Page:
Theses and Dissertations

Date of Award


Document Type


Degree Name

Master of Science (MS)


Civil Engineering

First Advisor

Dr. Philip Park

Second Advisor

Dr. Robert Jones

Third Advisor

Dr. Yoonsu (Paul) Choi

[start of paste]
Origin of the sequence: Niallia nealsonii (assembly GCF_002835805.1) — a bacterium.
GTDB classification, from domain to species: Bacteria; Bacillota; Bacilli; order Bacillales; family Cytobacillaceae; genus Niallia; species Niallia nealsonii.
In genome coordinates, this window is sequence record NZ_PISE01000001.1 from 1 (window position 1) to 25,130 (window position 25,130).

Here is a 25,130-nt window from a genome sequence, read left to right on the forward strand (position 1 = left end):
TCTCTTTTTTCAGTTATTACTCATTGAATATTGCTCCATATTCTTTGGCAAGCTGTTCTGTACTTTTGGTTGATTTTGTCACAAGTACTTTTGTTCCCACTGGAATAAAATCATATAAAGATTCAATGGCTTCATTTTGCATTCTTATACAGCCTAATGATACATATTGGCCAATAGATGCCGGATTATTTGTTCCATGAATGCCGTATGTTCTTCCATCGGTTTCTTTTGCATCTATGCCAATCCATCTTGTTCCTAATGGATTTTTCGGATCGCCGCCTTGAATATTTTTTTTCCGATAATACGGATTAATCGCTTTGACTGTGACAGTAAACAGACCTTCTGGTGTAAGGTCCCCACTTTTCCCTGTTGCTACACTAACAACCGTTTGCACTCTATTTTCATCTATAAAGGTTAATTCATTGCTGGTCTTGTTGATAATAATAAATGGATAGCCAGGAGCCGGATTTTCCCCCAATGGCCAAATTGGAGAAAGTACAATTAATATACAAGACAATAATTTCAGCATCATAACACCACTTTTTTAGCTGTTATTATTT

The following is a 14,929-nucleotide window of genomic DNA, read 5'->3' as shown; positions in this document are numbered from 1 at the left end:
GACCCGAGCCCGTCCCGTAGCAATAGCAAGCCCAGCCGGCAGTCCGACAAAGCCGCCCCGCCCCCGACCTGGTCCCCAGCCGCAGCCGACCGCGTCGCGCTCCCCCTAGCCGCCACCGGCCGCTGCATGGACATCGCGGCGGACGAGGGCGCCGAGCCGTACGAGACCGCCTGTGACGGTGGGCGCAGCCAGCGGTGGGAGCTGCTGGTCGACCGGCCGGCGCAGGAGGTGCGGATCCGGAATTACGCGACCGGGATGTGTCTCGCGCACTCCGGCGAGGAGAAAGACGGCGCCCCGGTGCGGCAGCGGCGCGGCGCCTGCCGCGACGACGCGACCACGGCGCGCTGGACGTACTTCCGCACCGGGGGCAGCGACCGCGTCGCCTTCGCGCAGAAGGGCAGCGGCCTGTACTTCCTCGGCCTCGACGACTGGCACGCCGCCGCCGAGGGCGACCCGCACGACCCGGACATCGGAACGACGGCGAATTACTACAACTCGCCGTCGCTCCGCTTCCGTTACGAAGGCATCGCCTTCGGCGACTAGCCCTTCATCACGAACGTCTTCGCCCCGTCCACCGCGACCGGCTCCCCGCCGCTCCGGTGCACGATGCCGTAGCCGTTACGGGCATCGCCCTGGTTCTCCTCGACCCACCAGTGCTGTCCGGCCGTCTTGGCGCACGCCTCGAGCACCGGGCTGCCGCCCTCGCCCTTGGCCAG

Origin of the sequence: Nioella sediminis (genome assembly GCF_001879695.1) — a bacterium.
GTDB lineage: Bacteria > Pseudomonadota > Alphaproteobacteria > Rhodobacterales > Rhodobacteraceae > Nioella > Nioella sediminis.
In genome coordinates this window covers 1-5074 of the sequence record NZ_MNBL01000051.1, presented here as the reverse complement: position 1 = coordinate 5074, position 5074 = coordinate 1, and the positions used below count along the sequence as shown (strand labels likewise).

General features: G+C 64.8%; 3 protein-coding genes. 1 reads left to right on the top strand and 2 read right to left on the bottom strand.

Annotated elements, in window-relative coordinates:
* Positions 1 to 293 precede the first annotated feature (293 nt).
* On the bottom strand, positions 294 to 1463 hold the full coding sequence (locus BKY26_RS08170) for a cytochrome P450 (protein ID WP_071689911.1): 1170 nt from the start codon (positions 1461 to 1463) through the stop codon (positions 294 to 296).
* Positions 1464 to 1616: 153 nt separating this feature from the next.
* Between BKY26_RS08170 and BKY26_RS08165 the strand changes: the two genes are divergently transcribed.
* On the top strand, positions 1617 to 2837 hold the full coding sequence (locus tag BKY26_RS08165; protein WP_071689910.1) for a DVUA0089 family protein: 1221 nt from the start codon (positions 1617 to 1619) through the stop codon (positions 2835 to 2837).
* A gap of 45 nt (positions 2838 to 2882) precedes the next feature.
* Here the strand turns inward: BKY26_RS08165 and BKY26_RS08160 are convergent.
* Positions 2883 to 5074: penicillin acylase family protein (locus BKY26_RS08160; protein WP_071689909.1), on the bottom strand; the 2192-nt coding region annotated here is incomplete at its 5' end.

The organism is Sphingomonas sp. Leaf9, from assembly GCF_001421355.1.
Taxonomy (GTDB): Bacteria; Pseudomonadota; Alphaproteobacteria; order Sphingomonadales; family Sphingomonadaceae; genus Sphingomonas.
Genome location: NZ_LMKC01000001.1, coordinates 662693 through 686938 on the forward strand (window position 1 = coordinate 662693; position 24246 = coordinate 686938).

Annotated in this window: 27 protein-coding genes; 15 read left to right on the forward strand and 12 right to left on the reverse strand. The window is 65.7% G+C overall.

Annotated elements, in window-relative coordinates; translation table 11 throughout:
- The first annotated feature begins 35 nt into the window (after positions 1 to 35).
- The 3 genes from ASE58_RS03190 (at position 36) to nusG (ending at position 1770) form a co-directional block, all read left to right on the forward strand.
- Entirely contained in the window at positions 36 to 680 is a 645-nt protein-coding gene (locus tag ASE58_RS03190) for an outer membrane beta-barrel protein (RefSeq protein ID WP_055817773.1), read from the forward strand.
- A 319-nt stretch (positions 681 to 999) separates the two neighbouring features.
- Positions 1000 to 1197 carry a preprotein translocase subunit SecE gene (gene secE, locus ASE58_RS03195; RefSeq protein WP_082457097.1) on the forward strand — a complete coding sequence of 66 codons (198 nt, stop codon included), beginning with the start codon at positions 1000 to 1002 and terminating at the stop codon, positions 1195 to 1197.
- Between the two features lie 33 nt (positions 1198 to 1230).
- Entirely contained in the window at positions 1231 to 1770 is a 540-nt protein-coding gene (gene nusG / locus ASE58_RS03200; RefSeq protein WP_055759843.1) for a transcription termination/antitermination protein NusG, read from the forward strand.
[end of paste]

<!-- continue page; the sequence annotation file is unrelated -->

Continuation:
Electrically conductive asphalt concrete is considered as a multifunctional construction material due to its structural and non-structural functions. This study aims to investigate piezoresistivity of conductive asphalt concrete. Piezoresistivity is an electrical property of some materials which electrical resistivity changes with induced strain and subsequently, it has the potential for self-sensing smart technology. Graphite Powder F-516 with various contents was added into the asphalt mixtures to impart the electrical conductivity. Electrochemical impedance spectroscopy (EIS) was selected to measure the electrical properties of the specimens in dry and wet conditions, and low and high temperatures. The impedance measurement shows that the mixtures are conductive when 30% or higher portion of traditional filler were replaced with graphite. In highly conductive specimens containing 40% or higher graphite contents, moisture content does not have significant effect on the conductivity. The temperature of specimens changes the impedance: the impedance increases with the increase of temperature. A freeze-thaw cycle raises the impedance of specimens. Material Testing System was used to perform a uniaxial compression test (monotonic loading). Significant changes in impedance with loading are observed, but it is difficult to conclude whether the impedance changes are caused by strain or by damage.


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